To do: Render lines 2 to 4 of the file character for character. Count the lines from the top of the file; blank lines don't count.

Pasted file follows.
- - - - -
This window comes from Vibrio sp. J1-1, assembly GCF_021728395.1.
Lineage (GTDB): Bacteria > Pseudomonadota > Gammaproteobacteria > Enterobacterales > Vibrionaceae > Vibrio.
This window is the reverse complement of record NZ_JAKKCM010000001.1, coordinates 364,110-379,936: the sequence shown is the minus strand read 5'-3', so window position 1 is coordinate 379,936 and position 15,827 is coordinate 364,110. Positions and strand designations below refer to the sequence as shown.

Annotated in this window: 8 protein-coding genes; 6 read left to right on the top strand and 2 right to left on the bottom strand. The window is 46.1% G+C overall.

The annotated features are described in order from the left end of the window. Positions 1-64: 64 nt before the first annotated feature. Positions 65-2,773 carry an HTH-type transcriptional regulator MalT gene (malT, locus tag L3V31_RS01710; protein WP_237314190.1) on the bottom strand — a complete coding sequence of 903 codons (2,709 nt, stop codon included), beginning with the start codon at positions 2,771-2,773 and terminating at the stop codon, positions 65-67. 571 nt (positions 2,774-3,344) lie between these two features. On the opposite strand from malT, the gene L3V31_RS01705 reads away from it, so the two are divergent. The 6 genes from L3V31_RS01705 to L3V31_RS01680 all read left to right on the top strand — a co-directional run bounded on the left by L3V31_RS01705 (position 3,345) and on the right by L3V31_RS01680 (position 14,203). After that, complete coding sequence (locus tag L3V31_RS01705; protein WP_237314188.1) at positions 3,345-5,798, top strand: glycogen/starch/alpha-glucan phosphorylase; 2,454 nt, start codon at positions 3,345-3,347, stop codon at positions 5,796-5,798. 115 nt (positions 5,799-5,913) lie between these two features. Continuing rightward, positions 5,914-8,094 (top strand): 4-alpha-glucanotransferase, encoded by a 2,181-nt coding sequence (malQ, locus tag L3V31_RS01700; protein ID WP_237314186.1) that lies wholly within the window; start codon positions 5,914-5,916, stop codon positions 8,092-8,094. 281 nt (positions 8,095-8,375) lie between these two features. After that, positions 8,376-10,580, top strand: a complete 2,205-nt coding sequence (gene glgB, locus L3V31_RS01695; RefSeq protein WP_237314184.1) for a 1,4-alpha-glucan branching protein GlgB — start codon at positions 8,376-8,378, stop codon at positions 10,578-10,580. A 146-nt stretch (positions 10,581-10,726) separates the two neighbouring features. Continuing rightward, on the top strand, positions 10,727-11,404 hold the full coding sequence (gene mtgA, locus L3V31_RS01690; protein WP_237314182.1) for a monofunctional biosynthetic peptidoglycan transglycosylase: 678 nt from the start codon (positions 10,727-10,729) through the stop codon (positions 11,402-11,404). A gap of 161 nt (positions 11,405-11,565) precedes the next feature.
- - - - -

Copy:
Lineage (GTDB): Bacteria > Pseudomonadota > Gammaproteobacteria > Enterobacterales > Vibrionaceae > Vibrio.
This window is the reverse complement of record NZ_JAKKCM010000001.1, coordinates 364,110-379,936: the sequence shown is the minus strand read 5'-3', so window position 1 is coordinate 379,936 and position 15,827 is coordinate 364,110. Positions and strand designations below refer to the sequence as shown.

Annotated in this window: 8 protein-coding genes; 6 read left to right on the top strand and 2 right to left on the bottom strand. The window is 46.1% G+C overall.